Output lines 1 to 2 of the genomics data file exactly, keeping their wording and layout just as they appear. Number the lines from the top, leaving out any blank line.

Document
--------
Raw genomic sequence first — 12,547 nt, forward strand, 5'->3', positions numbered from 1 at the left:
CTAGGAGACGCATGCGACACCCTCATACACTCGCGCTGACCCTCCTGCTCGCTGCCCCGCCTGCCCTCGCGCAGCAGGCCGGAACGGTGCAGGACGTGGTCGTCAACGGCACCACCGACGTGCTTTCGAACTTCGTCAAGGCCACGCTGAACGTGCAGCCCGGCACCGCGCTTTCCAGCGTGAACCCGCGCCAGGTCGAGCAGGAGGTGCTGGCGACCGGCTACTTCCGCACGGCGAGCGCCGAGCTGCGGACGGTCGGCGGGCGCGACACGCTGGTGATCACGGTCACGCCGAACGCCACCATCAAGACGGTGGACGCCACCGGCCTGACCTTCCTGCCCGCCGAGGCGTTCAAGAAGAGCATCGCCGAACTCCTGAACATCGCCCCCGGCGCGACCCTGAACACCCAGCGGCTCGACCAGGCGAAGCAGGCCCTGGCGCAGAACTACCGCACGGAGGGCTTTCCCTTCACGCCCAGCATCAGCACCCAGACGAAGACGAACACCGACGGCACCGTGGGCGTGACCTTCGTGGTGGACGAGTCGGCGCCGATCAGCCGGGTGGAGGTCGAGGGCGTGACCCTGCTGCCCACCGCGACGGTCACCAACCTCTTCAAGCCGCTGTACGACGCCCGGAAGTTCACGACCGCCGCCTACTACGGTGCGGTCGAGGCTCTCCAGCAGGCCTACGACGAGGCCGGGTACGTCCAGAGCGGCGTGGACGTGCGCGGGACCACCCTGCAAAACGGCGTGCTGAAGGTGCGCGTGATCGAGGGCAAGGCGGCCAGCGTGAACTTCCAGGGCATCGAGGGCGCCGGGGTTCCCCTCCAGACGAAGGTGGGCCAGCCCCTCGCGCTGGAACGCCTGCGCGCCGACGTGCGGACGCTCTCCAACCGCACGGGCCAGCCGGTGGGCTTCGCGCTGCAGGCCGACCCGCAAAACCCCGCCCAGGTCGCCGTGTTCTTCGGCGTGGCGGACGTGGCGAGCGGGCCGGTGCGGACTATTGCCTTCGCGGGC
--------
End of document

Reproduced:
Raw genomic sequence first — 12,547 nt, forward strand, 5'->3', positions numbered from 1 at the left:
CTAGGAGACGCATGCGACACCCTCATACACTCGCGCTGACCCTCCTGCTCGCTGCCCCGCCTGCCCTCGCGCAGCAGGCCGGAACGGTGCAGGACGTGGTCGTCAACGGCACCACCGACGTGCTTTCGAACTTCGTCAAGGCCACGCTGAACGTGCAGCCCGGCACCGCGCTTTCCAGCGTGAACCCGCGCCAGGTCGAGCAGGAGGTGCTGGCGACCGGCTACTTCCGCACGGCGAGCGCCGAGCTGCGGACGGTCGGCGGGCGCGACACGCTGGTGATCACGGTCACGCCGAACGCCACCATCAAGACGGTGGACGCCACCGGCCTGACCTTCCTGCCCGCCGAGGCGTTCAAGAAGAGCATCGCCGAACTCCTGAACATCGCCCCCGGCGCGACCCTGAACACCCAGCGGCTCGACCAGGCGAAGCAGGCCCTGGCGCAGAACTACCGCACGGAGGGCTTTCCCTTCACGCCCAGCATCAGCACCCAGACGAAGACGAACACCGACGGCACCGTGGGCGTGACCTTCGTGGTGGACGAGTCGGCGCCGATCAGCCGGGTGGAGGTCGAGGGCGTGACCCTGCTGCCCACCGCGACGGTCACCAACCTCTTCAAGCCGCTGTACGACGCCCGGAAGTTCACGACCGCCGCCTACTACGGTGCGGTCGAGGCTCTCCAGCAGGCCTACGACGAGGCCGGGTACGTCCAGAGCGGCGTGGACGTGCGCGGGACCACCCTGCAAAACGGCGTGCTGAAGGTGCGCGTGATCGAGGGCAAGGCGGCCAGCGTGAACTTCCAGGGCATCGAGGGCGCCGGGGTTCCCCTCCAGACGAAGGTGGGCCAGCCCCTCGCGCTGGAACGCCTGCGCGCCGACGTGCGGACGCTCTCCAACCGCACGGGCCAGCCGGTGGGCTTCGCGCTGCAGGCCGACCCGCAAAACCCCGCCCAGGTCGCCGTGTTCTTCGGCGTGGCGGACGTGGCGAGCGGGCCGGTGCGGACTATTGCCTTCGCGGGC